Pfizer and Bristol-Myers Squibb's Eliquis has been lagging since launch time, trailing behind predecessors Pradaxa and Xarelto. But lately, the drugmakers' efforts have been paying off when it comes to market share, and a new indication may help keep the ball rolling.
Eliquis, the third entrant in the next-gen anticoagulant market, got off to a sluggish start. But now, marketers Bristol-Myers Squibb and Pfizer are pulling out all the stops when it comes to promoting the drug and expanding access
Eliquis, Pfizer and Bristol-Myers Squibb's new-age anticoagulant, got off to somewhat of a rocky start. The third entrant in the warfarin replacement market, the drug lagged well behind competitors last year, with EP Vantage estimating in October that analysts' 2014 sales estimates had fallen 60% within 12 months. Now, however, the drug is finally showing signs of life.
Bristol-Myers Squibb's melanoma drug Yervoy and clot-fighter Eliquis helped boost its earnings past analyst forecasts, with $333 million in profits on $3.9 billion in revenue.
Right now, Eliquis, the new-age clot-fighter from Pfizer and Bristol-Myers Squibb, is in third place in a three-horse race. But as it tries to catch up to rivals Pradaxa and Xarelto--not to mention the $3-billion-per-year sales forecasts analysts slapped on it in its early days--a new recommendation for expanded use in Europe should give it a boost.
It turns out that Boehringer Ingelheim's popular anticoagulant Pradaxa is safer than many people think. That is the finding of the FDA after taking another look at the side effects of the drug compared to the old standard warfarin and this time looking at a much larger and older patient base.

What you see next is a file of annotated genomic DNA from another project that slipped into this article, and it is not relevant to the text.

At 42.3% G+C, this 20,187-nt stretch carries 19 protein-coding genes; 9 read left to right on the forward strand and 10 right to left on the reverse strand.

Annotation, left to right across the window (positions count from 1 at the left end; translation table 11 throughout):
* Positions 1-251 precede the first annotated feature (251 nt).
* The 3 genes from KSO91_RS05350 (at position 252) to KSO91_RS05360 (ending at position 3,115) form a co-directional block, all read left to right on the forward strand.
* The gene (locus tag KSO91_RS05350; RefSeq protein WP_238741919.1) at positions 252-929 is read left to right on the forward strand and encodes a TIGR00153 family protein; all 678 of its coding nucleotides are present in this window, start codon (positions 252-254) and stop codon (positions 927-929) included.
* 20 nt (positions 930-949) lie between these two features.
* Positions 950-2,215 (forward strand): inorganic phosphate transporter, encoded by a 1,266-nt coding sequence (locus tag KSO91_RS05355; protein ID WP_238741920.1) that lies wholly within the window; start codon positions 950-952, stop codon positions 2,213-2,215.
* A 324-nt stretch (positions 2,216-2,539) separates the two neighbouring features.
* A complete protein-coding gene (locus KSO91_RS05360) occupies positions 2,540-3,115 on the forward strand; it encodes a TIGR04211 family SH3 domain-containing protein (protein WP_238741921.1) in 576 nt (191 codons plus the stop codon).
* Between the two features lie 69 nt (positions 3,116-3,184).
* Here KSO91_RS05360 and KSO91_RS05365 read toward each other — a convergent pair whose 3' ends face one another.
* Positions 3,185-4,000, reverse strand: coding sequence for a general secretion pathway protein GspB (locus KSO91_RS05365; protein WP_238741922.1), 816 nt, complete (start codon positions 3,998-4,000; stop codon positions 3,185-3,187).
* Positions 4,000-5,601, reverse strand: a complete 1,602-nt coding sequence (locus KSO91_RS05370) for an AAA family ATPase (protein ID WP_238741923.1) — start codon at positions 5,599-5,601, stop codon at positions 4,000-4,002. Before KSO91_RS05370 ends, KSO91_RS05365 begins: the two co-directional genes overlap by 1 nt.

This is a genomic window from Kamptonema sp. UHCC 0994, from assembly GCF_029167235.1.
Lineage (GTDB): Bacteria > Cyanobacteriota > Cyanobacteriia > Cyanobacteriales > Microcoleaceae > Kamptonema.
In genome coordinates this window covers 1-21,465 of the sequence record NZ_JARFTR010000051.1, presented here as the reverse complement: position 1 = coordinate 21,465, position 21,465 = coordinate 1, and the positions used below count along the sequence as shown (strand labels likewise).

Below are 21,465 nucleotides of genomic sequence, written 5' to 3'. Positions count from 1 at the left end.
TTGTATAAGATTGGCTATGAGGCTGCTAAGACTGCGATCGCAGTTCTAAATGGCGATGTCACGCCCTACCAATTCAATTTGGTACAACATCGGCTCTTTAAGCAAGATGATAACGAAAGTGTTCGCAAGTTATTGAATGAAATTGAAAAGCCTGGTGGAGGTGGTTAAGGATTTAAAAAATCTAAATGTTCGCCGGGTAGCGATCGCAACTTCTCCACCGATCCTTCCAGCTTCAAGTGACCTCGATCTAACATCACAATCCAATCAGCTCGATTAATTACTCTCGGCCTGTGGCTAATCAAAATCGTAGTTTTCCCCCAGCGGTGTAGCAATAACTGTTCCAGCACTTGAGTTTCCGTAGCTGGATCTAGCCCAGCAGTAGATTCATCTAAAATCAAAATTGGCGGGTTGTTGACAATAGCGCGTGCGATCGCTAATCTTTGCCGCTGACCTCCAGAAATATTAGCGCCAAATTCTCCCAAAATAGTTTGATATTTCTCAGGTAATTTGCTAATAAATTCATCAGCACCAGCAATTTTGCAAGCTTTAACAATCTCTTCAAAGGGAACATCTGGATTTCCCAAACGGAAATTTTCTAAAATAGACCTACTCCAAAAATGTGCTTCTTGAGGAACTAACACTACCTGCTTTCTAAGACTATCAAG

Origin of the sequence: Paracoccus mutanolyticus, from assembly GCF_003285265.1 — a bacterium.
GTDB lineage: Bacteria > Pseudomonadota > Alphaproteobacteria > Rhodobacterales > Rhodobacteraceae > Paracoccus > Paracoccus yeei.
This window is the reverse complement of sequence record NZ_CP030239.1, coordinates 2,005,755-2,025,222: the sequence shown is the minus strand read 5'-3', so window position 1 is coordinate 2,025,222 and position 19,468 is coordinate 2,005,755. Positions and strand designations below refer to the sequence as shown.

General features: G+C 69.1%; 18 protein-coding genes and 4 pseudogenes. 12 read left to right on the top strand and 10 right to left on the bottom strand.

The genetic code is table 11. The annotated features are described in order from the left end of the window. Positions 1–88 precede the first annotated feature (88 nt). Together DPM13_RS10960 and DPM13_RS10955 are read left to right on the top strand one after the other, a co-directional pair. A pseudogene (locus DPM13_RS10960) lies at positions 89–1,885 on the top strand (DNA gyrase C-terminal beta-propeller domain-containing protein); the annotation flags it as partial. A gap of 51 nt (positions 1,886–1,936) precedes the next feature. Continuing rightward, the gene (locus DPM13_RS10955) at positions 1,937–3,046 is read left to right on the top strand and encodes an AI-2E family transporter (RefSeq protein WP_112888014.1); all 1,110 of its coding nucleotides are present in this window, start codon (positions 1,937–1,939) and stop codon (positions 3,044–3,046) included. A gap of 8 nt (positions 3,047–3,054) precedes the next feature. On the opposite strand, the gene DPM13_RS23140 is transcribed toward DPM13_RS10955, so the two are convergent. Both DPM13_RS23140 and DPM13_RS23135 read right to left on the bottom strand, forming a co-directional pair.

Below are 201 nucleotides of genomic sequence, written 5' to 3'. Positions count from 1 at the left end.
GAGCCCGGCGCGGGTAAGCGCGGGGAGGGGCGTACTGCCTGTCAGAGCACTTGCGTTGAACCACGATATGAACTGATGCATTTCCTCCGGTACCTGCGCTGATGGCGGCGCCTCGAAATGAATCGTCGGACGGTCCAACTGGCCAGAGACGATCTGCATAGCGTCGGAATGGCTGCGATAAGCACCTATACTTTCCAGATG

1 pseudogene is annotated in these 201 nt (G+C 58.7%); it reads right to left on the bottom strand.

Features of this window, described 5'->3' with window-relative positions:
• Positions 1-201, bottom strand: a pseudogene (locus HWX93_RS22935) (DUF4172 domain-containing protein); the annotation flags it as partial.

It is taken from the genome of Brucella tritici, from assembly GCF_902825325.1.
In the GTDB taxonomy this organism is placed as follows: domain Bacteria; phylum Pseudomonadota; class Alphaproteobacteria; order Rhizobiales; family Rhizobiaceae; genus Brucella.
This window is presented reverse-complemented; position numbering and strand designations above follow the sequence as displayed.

Boehringer Ingelheim, determined not to let clot-fighter Pradaxa be outdone by Bayer and Johnson & Johnson's Xarelto, has added a couple of new uses to the drug's label, snagging the FDA's okay to treat deep vein thrombrosis (DVT) and pulmonary embolism (PE) in some patients. But it still has a long way to go--and some safety concerns to dispel--before it can retake the anticoagulant throne.
When Bristol-Myers Squibb and Pfizer launched their new anticoagulant, Eliquis, early last year, Wall Street analysts predicted it would be a $3-billion-a-year blockbuster. After more than a year of struggling to reach that goal, the companies got some good news late Friday, when the FDA approved the drug to reduce the risk of blood clots in the legs and lungs following hip or knee replacement surgery.
Is Pfizer and Bristol-Myers Squibb's Eliquis really safer than its competitors? A recent analysis of FDA adverse events reports suggested that it is.
What's the safest anticoagulant? According to AdverseEvents, which analyzes and distills data filed with the FDA, that would be Eliquis, the latest entrant into the warfarin alternative market.